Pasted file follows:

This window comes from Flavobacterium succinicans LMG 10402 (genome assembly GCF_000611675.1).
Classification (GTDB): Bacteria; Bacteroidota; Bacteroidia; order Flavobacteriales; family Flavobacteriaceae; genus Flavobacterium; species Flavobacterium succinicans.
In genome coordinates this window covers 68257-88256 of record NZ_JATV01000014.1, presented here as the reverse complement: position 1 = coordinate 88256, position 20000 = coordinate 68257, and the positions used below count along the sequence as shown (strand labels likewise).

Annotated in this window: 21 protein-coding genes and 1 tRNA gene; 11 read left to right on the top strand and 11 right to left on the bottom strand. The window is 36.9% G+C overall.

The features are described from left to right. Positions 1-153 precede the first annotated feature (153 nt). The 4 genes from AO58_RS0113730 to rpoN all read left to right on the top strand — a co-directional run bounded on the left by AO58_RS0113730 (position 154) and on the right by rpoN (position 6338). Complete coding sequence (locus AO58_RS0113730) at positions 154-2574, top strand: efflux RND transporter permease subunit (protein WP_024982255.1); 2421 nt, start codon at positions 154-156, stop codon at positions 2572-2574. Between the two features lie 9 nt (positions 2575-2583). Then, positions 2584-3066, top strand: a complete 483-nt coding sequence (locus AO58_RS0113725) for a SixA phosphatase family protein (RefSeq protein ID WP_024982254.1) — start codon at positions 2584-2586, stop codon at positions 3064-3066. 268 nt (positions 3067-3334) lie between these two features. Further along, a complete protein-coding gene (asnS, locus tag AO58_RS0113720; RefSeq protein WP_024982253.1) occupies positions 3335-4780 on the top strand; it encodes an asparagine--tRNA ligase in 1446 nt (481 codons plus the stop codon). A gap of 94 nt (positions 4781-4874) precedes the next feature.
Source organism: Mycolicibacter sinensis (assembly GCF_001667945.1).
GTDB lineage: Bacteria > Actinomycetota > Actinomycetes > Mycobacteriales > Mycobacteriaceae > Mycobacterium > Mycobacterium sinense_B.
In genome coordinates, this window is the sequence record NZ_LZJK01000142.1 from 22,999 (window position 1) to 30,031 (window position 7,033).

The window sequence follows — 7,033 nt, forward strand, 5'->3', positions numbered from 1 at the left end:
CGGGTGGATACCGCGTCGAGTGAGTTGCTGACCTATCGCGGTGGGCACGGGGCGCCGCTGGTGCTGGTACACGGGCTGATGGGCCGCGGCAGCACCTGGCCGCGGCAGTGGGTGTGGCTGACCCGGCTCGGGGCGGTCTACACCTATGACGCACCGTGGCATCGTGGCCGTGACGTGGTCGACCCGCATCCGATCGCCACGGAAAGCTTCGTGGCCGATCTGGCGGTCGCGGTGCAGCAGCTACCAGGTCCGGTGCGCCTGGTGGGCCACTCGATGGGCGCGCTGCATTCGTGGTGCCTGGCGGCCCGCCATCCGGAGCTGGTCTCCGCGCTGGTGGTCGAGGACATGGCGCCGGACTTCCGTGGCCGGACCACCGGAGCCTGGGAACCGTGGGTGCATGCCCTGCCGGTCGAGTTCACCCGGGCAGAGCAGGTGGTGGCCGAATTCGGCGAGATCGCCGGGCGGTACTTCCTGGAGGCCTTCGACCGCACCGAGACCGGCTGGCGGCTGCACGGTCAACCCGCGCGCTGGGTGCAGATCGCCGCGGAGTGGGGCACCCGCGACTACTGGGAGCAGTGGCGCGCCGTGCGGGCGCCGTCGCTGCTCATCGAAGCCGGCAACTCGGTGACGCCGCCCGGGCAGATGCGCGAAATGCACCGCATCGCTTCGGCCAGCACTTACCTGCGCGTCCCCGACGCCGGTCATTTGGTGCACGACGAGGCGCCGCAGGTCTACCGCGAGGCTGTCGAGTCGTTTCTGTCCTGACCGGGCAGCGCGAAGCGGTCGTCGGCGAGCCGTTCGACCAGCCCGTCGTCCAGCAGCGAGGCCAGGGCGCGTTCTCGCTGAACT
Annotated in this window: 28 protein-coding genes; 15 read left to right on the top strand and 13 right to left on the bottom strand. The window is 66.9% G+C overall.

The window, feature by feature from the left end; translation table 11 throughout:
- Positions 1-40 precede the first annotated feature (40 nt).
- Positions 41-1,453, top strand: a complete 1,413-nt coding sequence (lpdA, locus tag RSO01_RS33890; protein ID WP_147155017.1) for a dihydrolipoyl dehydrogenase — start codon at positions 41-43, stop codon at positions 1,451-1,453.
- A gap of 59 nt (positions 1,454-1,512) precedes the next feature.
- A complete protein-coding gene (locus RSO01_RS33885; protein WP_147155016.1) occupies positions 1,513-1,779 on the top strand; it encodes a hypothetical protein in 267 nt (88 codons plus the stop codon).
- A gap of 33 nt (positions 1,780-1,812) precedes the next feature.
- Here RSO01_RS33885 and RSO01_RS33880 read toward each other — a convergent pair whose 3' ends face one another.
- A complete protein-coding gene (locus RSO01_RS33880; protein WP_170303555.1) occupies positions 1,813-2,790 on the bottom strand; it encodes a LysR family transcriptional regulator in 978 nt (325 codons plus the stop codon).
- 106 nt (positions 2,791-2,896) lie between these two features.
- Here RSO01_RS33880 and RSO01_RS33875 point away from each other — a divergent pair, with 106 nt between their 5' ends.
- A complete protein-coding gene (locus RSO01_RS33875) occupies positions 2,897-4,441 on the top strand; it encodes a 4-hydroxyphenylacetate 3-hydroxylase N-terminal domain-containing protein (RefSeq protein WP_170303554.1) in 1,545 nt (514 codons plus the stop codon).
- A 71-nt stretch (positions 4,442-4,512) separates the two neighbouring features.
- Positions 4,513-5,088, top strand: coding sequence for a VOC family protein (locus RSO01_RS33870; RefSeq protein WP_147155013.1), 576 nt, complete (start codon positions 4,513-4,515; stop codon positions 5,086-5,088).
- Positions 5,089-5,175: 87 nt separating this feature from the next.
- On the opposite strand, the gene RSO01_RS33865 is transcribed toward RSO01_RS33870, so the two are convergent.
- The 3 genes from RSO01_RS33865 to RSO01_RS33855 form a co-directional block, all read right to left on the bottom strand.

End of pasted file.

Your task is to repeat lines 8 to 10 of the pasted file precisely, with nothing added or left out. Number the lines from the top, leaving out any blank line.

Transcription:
In genome coordinates, this window is the sequence record NZ_LZJK01000142.1 from 22,999 (window position 1) to 30,031 (window position 7,033).

The window sequence follows — 7,033 nt, forward strand, 5'->3', positions numbered from 1 at the left end:
CGGGTGGATACCGCGTCGAGTGAGTTGCTGACCTATCGCGGTGGGCACGGGGCGCCGCTGGTGCTGGTACACGGGCTGATGGGCCGCGGCAGCACCTGGCCGCGGCAGTGGGTGTGGCTGACCCGGCTCGGGGCGGTCTACACCTATGACGCACCGTGGCATCGTGGCCGTGACGTGGTCGACCCGCATCCGATCGCCACGGAAAGCTTCGTGGCCGATCTGGCGGTCGCGGTGCAGCAGCTACCAGGTCCGGTGCGCCTGGTGGGCCACTCGATGGGCGCGCTGCATTCGTGGTGCCTGGCGGCCCGCCATCCGGAGCTGGTCTCCGCGCTGGTGGTCGAGGACATGGCGCCGGACTTCCGTGGCCGGACCACCGGAGCCTGGGAACCGTGGGTGCATGCCCTGCCGGTCGAGTTCACCCGGGCAGAGCAGGTGGTGGCCGAATTCGGCGAGATCGCCGGGCGGTACTTCCTGGAGGCCTTCGACCGCACCGAGACCGGCTGGCGGCTGCACGGTCAACCCGCGCGCTGGGTGCAGATCGCCGCGGAGTGGGGCACCCGCGACTACTGGGAGCAGTGGCGCGCCGTGCGGGCGCCGTCGCTGCTCATCGAAGCCGGCAACTCGGTGACGCCGCCCGGGCAGATGCGCGAAATGCACCGCATCGCTTCGGCCAGCACTTACCTGCGCGTCCCCGACGCCGGTCATTTGGTGCACGACGAGGCGCCGCAGGTCTACCGCGAGGCTGTCGAGTCGTTTCTGTCCTGACCGGGCAGCGCGAAGCGGTCGTCGGCGAGCCGTTCGACCAGCCCGTCGTCCAGCAGCGAGGCCAGGGCGCGTTCTCGCTGAACT